You are previewing Functional Programming in C#: Classic Programming Techniques for Modern Projects.

Functional Programming in C#: Classic Programming Techniques for Modern Projects

  1. Cover
  2. Title
  3. Copyright
  4. About the Author
  5. Credits
  6. Contents
  7. Introduction
  8. Part I : Introduction to Functional Programming
    1. Chapter 1 : A Look at Functional Programming History
      1. What Is Functional Programming?
      2. Functional Languages
      3. The Relationship to Object Oriented Programming
      4. Summary
    2. Chapter 2 : Putting Functional Programming into a Modern Context
      1. Managing Side Effects
      2. Agile Programming Methodologies
      3. Declarative Programming
      4. Functional Programming Is a Mindset
      5. Is Functional Programming in C# a Good Idea?
      6. Summary
  9. Part II : C# Foundations of Functional Programming
    1. Chapter 3 : Functions, Delegates, and Lambda Expressions
      1. Functions and Methods
      2. Reusing Functions
      3. Anonymous Functions and Lambda Expressions
      4. Extension Methods
      5. Referential Transparency
      6. Summary
    2. Chapter 4 : Flexible Typing with Generics
      1. Generic Functions
      2. Generic Classes
      3. Constraining Types
      4. Other Generic Types
      5. Covariance and Contravariance
      6. Summary
    3. Chapter 5 : Lazy Listing with Iterators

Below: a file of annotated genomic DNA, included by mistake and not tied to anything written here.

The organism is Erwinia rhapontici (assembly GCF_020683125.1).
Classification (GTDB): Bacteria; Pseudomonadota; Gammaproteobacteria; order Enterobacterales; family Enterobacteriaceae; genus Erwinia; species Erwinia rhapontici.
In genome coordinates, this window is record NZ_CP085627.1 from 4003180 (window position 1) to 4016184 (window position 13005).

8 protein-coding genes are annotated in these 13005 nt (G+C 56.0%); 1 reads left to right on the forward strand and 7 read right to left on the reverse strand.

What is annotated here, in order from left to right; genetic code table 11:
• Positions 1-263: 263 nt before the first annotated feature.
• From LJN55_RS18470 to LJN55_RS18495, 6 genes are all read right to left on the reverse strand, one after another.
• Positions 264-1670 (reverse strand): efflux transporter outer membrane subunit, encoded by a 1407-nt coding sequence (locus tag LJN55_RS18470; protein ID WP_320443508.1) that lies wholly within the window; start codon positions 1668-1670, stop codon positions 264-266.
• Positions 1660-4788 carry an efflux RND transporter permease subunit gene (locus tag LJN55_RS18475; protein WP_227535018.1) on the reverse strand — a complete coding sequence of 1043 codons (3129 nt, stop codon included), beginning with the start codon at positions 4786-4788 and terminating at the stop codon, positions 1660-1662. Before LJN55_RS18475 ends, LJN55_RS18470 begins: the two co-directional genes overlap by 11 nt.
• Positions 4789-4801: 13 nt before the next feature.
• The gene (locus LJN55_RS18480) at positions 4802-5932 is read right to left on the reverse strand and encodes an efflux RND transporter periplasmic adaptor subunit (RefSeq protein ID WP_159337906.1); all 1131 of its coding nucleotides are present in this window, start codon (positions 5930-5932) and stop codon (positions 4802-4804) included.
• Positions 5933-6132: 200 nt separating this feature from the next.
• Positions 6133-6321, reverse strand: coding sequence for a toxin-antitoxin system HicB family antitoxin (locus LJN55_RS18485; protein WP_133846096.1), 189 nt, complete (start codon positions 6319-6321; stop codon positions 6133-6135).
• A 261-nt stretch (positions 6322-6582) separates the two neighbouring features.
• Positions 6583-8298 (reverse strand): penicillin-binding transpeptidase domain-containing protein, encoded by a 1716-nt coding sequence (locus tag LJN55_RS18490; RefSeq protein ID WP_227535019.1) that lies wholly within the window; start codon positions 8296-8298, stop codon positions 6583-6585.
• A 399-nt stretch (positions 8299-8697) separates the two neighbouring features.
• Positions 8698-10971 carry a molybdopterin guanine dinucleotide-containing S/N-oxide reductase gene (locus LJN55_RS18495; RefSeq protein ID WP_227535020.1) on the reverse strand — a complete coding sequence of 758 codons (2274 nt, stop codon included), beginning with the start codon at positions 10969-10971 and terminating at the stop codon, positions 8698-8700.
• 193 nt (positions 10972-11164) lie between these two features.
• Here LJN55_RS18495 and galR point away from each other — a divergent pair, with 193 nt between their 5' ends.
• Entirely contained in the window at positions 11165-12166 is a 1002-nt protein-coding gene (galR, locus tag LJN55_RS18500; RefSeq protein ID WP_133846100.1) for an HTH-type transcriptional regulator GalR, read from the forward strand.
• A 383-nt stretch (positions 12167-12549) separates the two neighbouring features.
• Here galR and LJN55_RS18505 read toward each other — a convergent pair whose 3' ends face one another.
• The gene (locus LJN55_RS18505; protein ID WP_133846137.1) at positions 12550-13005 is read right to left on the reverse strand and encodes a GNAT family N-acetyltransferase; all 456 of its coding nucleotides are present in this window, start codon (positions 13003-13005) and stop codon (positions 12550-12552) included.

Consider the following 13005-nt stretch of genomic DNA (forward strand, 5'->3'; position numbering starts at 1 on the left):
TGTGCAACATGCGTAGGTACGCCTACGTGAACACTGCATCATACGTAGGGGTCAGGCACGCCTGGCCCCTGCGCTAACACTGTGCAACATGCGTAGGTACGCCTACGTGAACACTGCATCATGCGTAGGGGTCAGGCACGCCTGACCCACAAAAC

1. The Meaning of Laziness
      2. Enumerating Things with .NET
      3. Implementing Iterator Functions
      4. Chaining Iterators
      5. Summary
    4. Chapter 6 : Encapsulating Data in Closures
      1. Constructing Functions Dynamically
      2. The Problem with Scope
      3. How Closures Work
      4. Summary
    5. Chapter 7 : Code Is Data
      1. Expression Trees in .NET
      2. Analyzing Expressions
      3. Generating Expressions
      4. .NET 4.0 Specifics
      5. Summary
  10. Part III : Implementing Well-known Functional Techniques in C#
    1. Chapter 8 : Currying and Partial Application
      1. Decoupling Parameters
      2. Calling Parts of Functions
      3. Why Parameter Order Matters
      4. Summary
    2. Chapter 9 : Lazy Evaluation
      1. What’s Good about Being Lazy?
      2. Passing Functions
      3. Explicit Lazy Evaluation
      4. Comparing the Lazy Evaluation Techniques
      5. How Lazy Can You Be?
      6. Summary
    3. Chapter 10 : Caching Techniques
      1. The Need to Remember
      2. Precomputation
      3. Memoization
      4. Summary
    4. Chapter 11 : Calling Yourself
      1. Recursion in C#
      2. Tail Recursion
      3. Accumulator Passing Style
      4. Continuation Passing Style
      5. Indirect Recursion
      6. Summary
    5. Chapter 12 : Standard Higher Order Functions
      1. Applying Operations: Map
      2. Map, Filter, and Fold in LINQ
      3. Standard Higher Order Functions
      4. Summary
    6. Chapter 13 : Sequences
      1. Understanding List Comprehensions
      2. A Functional Approach to Iterators
      3. Ranges
      4. Restrictions
      5. Summary
    7. Chapter 14 : Constructing Functions from Functions